University: Use ‘End of (Fiscal) Year’ Party Instead of ‘Holiday’ Party to Be ‘Inclusive’

A college in Texas issued a guide with tips for avoiding 'religious symbolism,' such as Rudolph the Red-Nosed Reindeer.

Texas Woman’s University is advising students and faculty not to use the word “holiday” when describing parties in December because it “connotes religious tradition,” and that might be offensive to non-religious people.

Yep. The word “holiday” — previously considered the politically correct substitute for that problematic term “Christmas” — is now also too triggering:

“For educational institutions, a December gathering may instead be called an ‘end of semester’ party,” advises a guide released by the school titled, “A ‘Festivus for the Rest of Us’: Tips to plan an all-inclusive, multicultural holiday party at the office.”

“For a business office, an ‘end of (fiscal) year’ party may be more appropriate,” it continues.

The guide also advises party planners to “avoid religious symbolism, such as Santa Claus, evergreen trees or a red nosed reindeer, which are associated with Christmas traditions, when sending out announcements or decorating for the party.”

Now, TWU might be interested to learn that none of those things are actually “religious symbolism.” “Santa Claus” is a fictional character/title of a job at the mall that’s often filled by failed actors. That “red-nosed reindeer” they’re referring to, Rudolph, is a puppet in an animated film about accepting people for their differences. As for “evergreen trees”? Well, those are not so much “religious symbols” as the are, you know, trees. All of these items may be, as the guide states, “associated with Christmas,” but they’re associated with a secular interpretation of Christmas. You don’t have to be a Christian to believe in the holiness of Rudolph the Red-Nosed Reindeer, because no one believes in the holiness of Rudolph the Red-Nosed Reindeer, seeing as he is a fictional character from a TV special and not a religious figure.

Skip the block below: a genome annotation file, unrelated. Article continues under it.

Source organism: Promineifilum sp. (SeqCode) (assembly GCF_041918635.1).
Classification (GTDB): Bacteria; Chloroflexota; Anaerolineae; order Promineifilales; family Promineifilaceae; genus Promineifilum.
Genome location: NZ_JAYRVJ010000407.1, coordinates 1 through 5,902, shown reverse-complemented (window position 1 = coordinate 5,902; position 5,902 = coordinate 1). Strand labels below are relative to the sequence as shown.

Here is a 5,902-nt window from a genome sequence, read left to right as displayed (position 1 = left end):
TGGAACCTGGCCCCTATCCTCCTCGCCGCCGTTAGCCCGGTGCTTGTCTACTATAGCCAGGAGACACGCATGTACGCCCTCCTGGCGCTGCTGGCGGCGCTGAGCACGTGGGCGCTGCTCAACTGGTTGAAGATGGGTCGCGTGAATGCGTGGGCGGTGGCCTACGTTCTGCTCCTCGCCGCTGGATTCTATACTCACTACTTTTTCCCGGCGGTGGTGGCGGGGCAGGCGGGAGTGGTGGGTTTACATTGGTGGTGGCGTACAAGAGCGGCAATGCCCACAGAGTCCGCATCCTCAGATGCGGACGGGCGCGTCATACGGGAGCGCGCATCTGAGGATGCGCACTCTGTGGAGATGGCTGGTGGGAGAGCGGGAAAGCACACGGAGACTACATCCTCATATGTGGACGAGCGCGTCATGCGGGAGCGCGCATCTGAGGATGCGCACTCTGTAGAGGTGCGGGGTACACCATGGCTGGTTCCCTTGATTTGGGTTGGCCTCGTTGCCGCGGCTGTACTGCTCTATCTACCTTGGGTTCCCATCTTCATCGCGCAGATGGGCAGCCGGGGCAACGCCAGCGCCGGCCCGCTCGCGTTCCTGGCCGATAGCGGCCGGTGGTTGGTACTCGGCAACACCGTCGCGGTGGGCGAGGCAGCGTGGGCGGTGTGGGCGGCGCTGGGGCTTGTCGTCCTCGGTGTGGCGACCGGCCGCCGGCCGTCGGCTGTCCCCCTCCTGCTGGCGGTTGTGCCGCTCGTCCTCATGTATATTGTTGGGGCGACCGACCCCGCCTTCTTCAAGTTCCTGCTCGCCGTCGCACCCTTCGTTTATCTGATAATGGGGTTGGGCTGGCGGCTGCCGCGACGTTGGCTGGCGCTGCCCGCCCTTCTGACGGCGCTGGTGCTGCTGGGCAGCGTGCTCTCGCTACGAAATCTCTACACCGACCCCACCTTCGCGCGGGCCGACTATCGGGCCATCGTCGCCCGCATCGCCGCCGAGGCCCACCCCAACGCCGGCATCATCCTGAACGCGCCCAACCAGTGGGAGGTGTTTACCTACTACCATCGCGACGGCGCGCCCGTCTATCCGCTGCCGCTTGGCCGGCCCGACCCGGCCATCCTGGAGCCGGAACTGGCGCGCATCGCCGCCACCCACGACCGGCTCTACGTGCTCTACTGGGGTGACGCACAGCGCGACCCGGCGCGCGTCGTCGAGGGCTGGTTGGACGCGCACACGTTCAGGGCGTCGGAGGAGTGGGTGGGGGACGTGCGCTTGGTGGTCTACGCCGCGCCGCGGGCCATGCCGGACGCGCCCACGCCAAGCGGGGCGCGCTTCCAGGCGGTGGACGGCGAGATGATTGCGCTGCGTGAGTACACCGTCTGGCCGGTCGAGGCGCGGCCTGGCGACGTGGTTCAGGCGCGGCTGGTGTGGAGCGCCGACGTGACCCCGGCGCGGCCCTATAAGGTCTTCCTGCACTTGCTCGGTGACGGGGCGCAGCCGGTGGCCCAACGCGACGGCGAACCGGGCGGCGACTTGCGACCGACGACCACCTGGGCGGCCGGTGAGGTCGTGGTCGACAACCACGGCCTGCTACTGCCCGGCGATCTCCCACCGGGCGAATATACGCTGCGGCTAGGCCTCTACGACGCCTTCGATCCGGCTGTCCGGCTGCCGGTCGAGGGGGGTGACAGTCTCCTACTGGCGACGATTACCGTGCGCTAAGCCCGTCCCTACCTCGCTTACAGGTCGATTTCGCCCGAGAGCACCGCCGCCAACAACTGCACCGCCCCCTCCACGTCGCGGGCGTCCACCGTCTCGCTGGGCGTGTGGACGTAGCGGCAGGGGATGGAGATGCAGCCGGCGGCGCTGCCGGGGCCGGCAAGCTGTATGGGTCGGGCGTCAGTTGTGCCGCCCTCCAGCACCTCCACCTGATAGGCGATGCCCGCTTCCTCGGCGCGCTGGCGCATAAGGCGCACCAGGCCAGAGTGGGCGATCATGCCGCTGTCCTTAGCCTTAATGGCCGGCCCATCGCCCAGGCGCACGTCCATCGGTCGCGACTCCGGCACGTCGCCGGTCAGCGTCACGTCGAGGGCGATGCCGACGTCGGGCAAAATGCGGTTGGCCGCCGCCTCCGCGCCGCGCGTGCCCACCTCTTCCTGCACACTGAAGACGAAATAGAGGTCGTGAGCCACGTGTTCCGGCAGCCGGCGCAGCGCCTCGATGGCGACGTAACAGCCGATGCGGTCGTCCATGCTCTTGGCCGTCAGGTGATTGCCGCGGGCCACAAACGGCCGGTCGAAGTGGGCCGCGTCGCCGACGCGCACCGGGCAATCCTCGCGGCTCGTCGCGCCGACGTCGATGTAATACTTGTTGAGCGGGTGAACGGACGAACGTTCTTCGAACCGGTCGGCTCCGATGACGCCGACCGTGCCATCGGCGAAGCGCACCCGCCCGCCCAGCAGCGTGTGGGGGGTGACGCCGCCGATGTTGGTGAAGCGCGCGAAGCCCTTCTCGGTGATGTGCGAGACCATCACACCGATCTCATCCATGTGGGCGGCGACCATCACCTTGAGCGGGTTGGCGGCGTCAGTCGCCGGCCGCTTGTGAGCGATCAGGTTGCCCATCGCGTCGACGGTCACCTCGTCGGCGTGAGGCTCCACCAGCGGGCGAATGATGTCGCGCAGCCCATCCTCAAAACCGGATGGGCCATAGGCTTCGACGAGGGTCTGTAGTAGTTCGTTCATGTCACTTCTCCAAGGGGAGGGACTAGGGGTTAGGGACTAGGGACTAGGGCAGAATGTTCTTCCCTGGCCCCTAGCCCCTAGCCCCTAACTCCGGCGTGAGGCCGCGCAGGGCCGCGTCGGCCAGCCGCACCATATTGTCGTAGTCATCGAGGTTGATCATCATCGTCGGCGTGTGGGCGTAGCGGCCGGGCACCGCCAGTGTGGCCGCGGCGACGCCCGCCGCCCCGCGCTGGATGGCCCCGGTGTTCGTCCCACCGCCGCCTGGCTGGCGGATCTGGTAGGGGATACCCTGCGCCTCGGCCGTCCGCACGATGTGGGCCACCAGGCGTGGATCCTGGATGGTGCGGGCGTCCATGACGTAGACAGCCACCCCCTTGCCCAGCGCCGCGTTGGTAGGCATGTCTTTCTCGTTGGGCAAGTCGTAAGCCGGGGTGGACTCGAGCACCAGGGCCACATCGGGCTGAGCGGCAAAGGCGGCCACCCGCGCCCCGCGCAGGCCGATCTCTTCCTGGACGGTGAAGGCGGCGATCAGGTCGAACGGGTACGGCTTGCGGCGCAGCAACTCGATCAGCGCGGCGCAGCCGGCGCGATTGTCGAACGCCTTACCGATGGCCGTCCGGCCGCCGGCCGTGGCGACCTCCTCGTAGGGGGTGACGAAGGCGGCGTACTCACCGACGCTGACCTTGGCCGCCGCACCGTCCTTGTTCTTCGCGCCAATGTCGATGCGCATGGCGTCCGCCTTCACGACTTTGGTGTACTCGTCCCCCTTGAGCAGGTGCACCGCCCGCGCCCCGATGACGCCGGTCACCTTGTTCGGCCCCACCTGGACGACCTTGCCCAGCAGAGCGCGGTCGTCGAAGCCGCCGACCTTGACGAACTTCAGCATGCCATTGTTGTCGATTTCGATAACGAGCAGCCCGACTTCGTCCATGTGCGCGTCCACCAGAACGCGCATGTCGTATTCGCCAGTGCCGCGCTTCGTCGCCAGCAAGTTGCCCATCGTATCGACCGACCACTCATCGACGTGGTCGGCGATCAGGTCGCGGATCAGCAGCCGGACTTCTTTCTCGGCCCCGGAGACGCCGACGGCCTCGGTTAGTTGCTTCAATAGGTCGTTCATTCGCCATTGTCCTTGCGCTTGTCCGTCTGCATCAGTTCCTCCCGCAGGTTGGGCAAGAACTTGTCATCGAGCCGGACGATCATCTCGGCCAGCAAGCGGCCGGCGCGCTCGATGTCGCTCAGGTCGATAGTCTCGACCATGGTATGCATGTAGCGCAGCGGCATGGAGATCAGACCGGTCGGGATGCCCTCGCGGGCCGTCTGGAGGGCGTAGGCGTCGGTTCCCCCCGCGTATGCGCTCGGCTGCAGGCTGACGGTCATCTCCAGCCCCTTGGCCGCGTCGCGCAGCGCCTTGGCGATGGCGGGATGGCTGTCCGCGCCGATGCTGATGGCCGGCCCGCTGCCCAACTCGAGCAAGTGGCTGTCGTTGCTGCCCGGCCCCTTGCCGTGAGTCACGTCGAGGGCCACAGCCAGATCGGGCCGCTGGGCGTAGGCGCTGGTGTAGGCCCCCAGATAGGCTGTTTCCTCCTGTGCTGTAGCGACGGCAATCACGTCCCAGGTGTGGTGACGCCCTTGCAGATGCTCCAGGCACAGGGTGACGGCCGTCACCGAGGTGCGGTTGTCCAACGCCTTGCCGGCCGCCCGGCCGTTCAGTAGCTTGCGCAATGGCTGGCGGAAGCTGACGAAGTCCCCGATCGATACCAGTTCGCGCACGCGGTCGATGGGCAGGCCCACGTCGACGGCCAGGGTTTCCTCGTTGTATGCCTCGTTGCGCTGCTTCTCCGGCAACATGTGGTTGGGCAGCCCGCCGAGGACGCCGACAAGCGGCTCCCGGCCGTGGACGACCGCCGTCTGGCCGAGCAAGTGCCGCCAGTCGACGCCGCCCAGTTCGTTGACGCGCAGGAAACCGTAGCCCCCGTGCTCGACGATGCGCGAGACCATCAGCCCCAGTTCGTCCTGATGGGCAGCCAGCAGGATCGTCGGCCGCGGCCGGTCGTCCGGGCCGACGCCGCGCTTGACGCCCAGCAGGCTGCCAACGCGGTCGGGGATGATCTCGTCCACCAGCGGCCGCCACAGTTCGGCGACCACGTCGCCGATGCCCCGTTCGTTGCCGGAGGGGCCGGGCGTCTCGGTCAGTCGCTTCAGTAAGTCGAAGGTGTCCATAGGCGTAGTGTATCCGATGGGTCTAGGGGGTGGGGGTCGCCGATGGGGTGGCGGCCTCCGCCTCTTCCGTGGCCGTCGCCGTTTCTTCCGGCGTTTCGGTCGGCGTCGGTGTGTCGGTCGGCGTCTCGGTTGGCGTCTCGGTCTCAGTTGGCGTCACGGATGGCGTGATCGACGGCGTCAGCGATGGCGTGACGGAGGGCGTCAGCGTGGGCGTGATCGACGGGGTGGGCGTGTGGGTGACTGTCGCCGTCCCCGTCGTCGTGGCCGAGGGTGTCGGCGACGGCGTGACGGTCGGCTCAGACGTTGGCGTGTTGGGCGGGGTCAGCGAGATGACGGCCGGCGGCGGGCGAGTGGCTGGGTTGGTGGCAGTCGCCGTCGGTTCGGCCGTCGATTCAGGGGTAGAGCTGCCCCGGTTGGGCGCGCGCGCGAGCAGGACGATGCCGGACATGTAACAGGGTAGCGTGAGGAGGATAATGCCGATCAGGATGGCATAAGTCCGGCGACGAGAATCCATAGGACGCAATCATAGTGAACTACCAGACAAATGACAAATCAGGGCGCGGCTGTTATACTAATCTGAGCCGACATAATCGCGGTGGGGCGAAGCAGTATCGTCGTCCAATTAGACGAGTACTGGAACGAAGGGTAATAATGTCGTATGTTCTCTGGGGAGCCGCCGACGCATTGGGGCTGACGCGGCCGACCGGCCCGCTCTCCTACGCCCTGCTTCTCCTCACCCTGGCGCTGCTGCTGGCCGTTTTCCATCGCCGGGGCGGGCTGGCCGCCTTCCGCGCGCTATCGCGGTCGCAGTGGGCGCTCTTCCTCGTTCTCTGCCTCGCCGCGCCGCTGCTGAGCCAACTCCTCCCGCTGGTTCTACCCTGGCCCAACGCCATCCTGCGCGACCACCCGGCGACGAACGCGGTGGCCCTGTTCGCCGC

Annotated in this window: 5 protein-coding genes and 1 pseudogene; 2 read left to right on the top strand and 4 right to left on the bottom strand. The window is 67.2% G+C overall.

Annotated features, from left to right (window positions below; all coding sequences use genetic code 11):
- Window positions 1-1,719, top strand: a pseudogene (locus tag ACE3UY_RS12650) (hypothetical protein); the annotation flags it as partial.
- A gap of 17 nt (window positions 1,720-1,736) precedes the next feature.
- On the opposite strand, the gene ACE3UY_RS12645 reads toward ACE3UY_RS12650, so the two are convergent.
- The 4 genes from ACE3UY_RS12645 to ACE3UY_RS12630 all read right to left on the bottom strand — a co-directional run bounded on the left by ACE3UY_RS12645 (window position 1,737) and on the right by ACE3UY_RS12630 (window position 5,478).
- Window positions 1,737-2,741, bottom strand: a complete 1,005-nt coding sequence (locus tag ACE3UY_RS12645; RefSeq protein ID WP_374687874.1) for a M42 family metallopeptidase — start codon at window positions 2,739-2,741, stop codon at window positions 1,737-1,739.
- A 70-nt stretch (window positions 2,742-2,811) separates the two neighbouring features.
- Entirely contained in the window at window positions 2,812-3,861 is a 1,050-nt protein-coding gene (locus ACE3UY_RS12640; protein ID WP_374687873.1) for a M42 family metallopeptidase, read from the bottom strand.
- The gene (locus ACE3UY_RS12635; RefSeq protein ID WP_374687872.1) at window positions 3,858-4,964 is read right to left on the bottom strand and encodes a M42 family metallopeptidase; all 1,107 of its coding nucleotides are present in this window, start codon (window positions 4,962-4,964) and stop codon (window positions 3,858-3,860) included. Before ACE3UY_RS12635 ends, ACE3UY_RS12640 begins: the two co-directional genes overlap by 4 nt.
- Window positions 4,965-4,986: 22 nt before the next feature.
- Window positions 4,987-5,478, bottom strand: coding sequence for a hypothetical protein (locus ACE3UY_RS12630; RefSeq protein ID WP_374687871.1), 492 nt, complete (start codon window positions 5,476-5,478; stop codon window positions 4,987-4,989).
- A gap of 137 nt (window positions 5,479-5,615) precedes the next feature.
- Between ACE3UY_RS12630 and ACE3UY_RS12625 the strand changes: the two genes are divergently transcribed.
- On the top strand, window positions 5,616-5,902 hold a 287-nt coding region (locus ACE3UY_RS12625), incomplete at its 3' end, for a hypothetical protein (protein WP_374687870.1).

#related#To be fair, the advice to avoid these items is just a suggestion and not a mandate, but that doesn’t change the fact that it’s stupid. No, I’m not saying that everything that’s in this guide is bad. It also suggests talking to a diverse group of people, including “non-Christian employees of Muslim, Jewish, Hindu and other religions, as well as non-believers” when planning the party, and considering “menu items that reflect dietary preferences and requirements of non-majority groups in your organization,” which are always good ideas. But treating “holiday” like a swear word, and saying that you shouldn’t serve “red and green sugar cookies shaped like Christmas trees” at a party because that would be some kind of emotional hazard is taking it much too far. After all, the reality is that the “the holiday season” is a major part of our culture, and it’s something that a lot of people at least recognize regardless of their specific religious views. This country is full of atheists who get excited to order peppermint mochas at Starbucks in December. I’m not particularly religious; I can still eat tree-shaped cookies without getting mad, and I really do think that most (sane) people feel the same way that I do.

This story was originally covered in an article on Campus Reform.


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